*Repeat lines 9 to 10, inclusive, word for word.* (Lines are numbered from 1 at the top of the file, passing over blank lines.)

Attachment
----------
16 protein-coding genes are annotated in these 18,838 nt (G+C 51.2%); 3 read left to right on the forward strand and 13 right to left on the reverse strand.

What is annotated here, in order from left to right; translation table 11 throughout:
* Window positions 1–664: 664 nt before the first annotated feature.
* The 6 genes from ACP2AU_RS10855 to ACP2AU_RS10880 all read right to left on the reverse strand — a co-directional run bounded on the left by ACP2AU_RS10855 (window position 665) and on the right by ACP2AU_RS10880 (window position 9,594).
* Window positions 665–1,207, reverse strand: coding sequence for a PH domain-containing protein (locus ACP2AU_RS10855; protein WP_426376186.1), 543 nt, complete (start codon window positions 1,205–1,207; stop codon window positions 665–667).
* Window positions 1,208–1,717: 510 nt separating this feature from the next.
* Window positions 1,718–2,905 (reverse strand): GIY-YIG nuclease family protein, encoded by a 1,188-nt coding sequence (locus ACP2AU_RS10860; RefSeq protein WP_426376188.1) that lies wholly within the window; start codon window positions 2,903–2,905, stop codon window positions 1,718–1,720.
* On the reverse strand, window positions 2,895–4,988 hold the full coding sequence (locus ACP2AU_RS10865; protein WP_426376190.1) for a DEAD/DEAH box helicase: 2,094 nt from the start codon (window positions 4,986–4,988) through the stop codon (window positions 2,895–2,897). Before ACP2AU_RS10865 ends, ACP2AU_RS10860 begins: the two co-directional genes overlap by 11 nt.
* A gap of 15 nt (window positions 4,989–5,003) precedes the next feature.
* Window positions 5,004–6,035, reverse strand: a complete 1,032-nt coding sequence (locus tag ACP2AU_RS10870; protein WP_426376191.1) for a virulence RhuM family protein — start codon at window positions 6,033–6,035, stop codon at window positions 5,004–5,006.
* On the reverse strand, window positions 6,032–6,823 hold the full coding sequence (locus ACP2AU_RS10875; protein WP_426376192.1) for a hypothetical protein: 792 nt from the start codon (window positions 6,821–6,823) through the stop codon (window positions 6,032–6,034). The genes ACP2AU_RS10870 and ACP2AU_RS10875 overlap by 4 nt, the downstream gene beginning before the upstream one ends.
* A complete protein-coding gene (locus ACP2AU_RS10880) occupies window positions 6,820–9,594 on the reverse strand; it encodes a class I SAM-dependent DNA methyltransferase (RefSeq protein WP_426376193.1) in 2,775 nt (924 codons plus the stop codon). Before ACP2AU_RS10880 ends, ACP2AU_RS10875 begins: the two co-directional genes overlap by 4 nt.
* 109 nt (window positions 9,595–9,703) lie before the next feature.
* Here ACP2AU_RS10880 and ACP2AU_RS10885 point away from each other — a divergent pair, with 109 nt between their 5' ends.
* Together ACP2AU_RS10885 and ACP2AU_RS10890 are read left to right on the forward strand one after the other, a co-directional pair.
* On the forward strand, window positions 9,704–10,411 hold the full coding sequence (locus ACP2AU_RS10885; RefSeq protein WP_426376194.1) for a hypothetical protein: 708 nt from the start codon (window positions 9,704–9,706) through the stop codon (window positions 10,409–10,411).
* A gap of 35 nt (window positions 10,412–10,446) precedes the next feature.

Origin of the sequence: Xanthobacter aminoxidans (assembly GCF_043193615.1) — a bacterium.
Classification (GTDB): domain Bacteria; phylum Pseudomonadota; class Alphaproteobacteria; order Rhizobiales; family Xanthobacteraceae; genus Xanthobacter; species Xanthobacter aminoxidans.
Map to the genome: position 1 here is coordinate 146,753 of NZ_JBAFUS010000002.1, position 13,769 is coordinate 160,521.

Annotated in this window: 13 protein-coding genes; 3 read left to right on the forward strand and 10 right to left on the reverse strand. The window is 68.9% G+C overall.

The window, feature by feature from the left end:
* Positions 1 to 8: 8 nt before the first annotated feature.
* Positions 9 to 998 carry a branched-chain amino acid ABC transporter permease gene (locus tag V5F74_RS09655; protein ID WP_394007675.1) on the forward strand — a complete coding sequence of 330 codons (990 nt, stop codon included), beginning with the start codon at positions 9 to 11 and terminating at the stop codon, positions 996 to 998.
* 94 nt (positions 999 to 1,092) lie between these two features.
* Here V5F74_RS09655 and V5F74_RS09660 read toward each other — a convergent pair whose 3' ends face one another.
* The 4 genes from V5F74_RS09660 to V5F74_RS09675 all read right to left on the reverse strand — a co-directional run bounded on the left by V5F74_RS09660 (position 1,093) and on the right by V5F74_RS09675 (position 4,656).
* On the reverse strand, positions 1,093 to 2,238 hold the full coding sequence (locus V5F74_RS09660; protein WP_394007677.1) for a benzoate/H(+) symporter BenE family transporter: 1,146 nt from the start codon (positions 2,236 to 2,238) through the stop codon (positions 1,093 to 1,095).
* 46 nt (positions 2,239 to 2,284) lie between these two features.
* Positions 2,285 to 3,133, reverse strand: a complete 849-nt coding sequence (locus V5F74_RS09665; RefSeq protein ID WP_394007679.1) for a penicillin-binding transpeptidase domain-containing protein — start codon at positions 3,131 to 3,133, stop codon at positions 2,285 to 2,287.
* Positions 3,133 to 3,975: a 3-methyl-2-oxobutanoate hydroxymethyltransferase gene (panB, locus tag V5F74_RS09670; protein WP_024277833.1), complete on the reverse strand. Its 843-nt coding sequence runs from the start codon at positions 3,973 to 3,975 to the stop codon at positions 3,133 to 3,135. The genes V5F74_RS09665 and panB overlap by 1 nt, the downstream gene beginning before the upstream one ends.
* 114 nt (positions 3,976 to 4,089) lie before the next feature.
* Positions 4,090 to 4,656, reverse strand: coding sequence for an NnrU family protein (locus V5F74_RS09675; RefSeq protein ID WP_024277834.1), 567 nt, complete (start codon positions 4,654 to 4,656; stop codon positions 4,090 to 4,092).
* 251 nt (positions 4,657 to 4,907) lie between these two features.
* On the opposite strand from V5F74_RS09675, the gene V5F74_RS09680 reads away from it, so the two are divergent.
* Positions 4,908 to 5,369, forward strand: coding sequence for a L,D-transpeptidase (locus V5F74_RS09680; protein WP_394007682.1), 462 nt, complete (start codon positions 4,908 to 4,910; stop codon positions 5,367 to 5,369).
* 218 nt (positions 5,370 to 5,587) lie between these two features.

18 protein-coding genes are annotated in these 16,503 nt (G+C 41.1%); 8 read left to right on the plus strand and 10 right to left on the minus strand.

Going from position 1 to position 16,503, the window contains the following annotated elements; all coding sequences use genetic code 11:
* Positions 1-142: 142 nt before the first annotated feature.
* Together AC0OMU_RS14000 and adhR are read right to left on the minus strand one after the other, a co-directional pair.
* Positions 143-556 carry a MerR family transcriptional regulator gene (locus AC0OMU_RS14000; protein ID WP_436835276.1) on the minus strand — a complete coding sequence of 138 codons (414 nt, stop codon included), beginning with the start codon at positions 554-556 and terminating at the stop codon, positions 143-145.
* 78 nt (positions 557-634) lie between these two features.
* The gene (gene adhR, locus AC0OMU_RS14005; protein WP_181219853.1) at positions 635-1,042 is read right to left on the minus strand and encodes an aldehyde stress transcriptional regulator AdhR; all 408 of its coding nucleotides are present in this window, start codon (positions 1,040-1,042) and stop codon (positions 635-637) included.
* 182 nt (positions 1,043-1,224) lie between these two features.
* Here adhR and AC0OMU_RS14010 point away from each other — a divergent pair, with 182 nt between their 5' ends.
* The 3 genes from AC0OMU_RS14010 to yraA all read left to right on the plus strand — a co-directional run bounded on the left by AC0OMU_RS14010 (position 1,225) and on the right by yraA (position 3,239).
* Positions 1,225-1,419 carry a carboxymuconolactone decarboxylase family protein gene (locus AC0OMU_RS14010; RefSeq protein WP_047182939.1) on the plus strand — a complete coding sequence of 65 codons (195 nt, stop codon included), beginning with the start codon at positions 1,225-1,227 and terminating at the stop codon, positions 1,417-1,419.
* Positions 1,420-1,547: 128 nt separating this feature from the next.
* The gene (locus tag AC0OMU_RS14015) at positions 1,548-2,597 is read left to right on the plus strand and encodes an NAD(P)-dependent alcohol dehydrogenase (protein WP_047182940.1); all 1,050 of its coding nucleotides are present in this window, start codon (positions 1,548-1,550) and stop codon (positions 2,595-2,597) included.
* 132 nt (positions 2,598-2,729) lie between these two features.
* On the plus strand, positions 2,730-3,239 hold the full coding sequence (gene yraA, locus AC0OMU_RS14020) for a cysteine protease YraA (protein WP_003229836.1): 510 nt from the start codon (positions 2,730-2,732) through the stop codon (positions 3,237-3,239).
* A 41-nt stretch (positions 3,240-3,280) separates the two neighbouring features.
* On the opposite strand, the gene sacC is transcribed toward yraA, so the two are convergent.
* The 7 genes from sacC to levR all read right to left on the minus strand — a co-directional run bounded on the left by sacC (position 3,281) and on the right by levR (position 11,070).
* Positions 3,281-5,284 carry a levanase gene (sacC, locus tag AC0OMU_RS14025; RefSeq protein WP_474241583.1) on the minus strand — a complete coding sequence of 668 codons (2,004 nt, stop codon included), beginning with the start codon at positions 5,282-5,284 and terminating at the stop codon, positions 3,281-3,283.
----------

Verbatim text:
* A gap of 15 nt (window positions 4,989–5,003) precedes the next feature.
* Window positions 5,004–6,035, reverse strand: a complete 1,032-nt coding sequence (locus tag ACP2AU_RS10870; protein WP_426376191.1) for a virulence RhuM family protein — start codon at window positions 6,033–6,035, stop codon at window positions 5,004–5,006.